Most people are familiar with computed tomography from medicine: a part of the body is X-rayed from all sides and a three-dimensional image is then calculated, from which any sectional images can be created for diagnosis.
This method is also very useful for material analysis, non-destructive quality testing or in the development of new functional materials. However, to examine such materials with high spatial resolution and in the shortest possible time, the particularly intense X-ray light of a synchrotron light source is required. In the synchrotron light, even rapid changes and processes in material samples can be visualised if it is possible to capture 3-dimensional images in a very short time sequence.
A team led by Francisco García Moreno from the Helmholtz Centre Berlin is working on this, together with researchers from the Swiss Light Source SLS at the Paul Scherrer Institute (PSI). Two years ago, they managed a record 200 tomograms per second, calling the method of fast imaging “tomoscopy”. Now the team has achieved a new world record: with 1000 tomograms per second, they can now record even faster processes in materials or during the manufacturing process. This is achieved without any major compromises in the other parameters: the spatial resolution is still very good at several micrometres, the field of view is several square millimetres and continuous recording periods of up to several minutes are possible.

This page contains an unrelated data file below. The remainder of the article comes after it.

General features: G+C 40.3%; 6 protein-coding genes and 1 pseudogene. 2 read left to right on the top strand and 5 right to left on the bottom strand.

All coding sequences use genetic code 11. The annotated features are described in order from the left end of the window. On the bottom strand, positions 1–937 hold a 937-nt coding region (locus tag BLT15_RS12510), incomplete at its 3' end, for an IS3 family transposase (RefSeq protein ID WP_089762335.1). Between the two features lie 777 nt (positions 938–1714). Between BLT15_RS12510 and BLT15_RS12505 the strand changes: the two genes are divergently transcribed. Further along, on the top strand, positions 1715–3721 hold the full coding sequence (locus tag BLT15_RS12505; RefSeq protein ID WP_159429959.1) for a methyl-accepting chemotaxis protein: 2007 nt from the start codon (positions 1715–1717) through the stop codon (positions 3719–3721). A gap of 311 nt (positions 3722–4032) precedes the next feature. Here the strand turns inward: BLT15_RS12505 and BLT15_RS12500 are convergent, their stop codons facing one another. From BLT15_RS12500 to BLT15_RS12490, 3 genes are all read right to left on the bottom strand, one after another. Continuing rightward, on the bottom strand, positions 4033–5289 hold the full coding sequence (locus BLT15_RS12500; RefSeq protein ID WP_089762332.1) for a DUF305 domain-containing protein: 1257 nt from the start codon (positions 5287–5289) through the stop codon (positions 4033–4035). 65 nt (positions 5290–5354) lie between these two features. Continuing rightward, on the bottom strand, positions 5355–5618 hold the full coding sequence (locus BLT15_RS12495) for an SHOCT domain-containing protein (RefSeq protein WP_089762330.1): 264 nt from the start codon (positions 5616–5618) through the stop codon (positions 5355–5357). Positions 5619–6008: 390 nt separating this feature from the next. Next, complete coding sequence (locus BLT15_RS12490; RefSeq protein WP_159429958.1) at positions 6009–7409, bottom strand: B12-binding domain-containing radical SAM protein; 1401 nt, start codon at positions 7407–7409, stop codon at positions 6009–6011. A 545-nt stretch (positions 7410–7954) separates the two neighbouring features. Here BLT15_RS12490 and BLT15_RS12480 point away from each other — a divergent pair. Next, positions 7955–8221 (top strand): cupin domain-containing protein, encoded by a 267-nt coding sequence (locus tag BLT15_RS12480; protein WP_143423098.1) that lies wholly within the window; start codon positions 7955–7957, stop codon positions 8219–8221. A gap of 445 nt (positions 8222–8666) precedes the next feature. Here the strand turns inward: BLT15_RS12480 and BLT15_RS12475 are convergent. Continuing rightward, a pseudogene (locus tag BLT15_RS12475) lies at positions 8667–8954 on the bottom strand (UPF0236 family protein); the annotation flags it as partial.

Special table reaches 500 rotations per second
For the X-ray images, the sample is placed on a high-speed rotary table developed in-house, whose angular speed can be perfectly synchronised with the camera's acquisition speed. "We used particularly lightweight components for this rotary table so that it can turn around its axis 500 times per second and still remain stable," García Moreno explains.
Creating a 3D image from 40 projections per millisecond
At the Tomcat beamline at the SLS, which is specialised in time-resolved X-ray imaging, PSI physicist Christian Schlepütz used a new high-speed camera and special optics. "This increases the sensitivity very significantly, so that we can take 40 2D projections in one millisecond, from which we create a tomogram," Schlepütz explains. One 3D image is therefore created every millisecond, in other words 1,000 3D images per second. With the planned SLS2.0 upgrade, even faster measurements with higher spatial resolution should be possible from 2025.
The team demonstrated the power of tomoscopy with various examples from materials research: the images show the extremely rapid changes during the burning of a sparkler, the formation of dendrites during the solidification of casting alloys or the growth and coalescence of bubbles in a liquid metal foam. Such metal foams based on aluminium alloys are being investigated as lightweight materials, for example for the construction of electric cars. The morphology, size and cross-linking of the bubbles are important to achieve the desired mechanical properties such as strength and stiffness in large components.
"This method opens a door for the non-destructive study of fast processes in materials, which is what many research groups and also industry have been waiting for," says García Moreno.
Text: based on a press release from the Helmholtz Centre Berlin with additions from the Paul Scherrer Institute